LXML uncovers 2000 years old artefacts in Sepon mine

July 12, 2021

Last week, Lane Xang Minerals Limited (LXML) Sepon mine unearthed several artefacts dated to approximately 2,000 years ago within the Sepon mine area. The artefacts included axes and a large vase used in burial rituals during the transition from the Bronze to the Iron Age.

A similar pot was found in 2008 in the Thong Na-Gneuak (Dragon Field) – a heritage site that is being proposed as a Savannakhet Heritage Site.

LXML’s cultural heritage and archaeological team discovered another vase with iron axes, copper jewelry, and pearls believed to originate from the 12th century; and modern tools from the Lanexang Era between the 17th and 19th century.

Earlier this year, LXML uncovered hundreds of 6,000 years old from the Stone Age era.

Since operations commenced in 2003, LXML has sponsored an important cultural heritage program in Vilabouly District with the cooperation of the Ministry of Information, Tourism and Culture and the Lao National University to ensure historical artefacts are preserved for the benefit of future generations. Some of these objects are on display in a cultural heritage museum in Vilabouly, in Savannakhet Museum, and in the National Museum in Vientiane.

“Our value is underpinned by our respect for the tradition and culture of our host community” said Mr Saman Aneka, LXML Managing Director. “Since 2008, LXML invested over US$1.5 million to support the Lao PDR in archaeological research and cultural heritage preservation for future generations.”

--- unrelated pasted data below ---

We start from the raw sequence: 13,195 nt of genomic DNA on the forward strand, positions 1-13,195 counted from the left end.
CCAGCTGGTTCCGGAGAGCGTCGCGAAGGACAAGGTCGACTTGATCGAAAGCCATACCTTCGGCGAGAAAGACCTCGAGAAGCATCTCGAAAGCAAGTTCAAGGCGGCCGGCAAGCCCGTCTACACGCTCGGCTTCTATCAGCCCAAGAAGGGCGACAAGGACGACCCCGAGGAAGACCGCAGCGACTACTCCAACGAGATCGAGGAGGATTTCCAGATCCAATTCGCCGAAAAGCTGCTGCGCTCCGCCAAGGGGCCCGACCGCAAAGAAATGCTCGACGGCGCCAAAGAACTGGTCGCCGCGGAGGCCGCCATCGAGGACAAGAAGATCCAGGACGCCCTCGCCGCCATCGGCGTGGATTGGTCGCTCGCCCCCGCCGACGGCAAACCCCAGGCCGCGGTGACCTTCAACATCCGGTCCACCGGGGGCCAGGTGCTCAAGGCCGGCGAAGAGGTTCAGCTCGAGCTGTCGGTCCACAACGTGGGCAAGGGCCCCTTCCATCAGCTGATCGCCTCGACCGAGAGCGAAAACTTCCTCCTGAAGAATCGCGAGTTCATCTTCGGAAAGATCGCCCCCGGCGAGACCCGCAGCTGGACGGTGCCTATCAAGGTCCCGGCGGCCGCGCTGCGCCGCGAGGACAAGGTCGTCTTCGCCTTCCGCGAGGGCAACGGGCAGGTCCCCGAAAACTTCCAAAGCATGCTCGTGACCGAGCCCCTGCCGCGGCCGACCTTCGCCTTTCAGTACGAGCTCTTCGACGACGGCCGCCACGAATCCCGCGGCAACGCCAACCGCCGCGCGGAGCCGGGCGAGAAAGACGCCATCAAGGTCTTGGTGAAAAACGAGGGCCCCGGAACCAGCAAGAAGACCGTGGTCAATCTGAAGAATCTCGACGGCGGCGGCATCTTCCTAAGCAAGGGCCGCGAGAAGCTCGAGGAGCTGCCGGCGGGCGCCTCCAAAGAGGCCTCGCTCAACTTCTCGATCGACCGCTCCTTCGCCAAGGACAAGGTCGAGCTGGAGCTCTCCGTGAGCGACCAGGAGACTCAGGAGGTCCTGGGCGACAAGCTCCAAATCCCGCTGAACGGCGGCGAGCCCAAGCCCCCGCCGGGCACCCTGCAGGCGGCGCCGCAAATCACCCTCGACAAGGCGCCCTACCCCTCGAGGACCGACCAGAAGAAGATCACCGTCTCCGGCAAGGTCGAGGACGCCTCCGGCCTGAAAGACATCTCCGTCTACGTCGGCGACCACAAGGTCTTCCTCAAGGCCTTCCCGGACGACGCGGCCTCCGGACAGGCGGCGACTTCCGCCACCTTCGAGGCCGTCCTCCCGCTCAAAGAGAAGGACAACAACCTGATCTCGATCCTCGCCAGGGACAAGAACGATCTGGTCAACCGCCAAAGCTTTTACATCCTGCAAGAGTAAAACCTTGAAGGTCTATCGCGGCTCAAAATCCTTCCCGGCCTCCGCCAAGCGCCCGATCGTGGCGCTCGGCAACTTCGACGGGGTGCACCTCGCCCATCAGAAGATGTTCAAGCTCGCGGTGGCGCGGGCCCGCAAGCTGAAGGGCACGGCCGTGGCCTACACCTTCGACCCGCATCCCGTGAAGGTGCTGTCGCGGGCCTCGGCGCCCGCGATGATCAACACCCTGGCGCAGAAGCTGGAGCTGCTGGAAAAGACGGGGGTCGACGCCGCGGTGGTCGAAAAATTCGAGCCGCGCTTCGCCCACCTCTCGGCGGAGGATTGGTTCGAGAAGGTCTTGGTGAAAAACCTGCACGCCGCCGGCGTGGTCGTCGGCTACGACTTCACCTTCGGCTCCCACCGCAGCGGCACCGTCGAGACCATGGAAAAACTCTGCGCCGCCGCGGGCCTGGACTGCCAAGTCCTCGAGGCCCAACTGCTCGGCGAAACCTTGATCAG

Remarkable discoveries of artefacts and heritage sites have been made at the Sepon mine. We believe ancient mining around Sepon mine continued to about 1,300 years ago (700AD) where people have excavated the rich copper ore then refined it in the so-called Peun Baolo and Thong Na-Gneuak (Dragon Field) locations and exchanged minerals and metals since then. These dates have been confirmed from the examination of bamboo matting found in the mentioned well-preserved ancient mine-shaft support structures laid in the compacted wet clay just below the surface (10 to 40 metres deep).

Mining has been essential in the development of civilization and society throughout history. Excavations will continue and we look forward to reveal more exciting discoveries about Lao culture and history.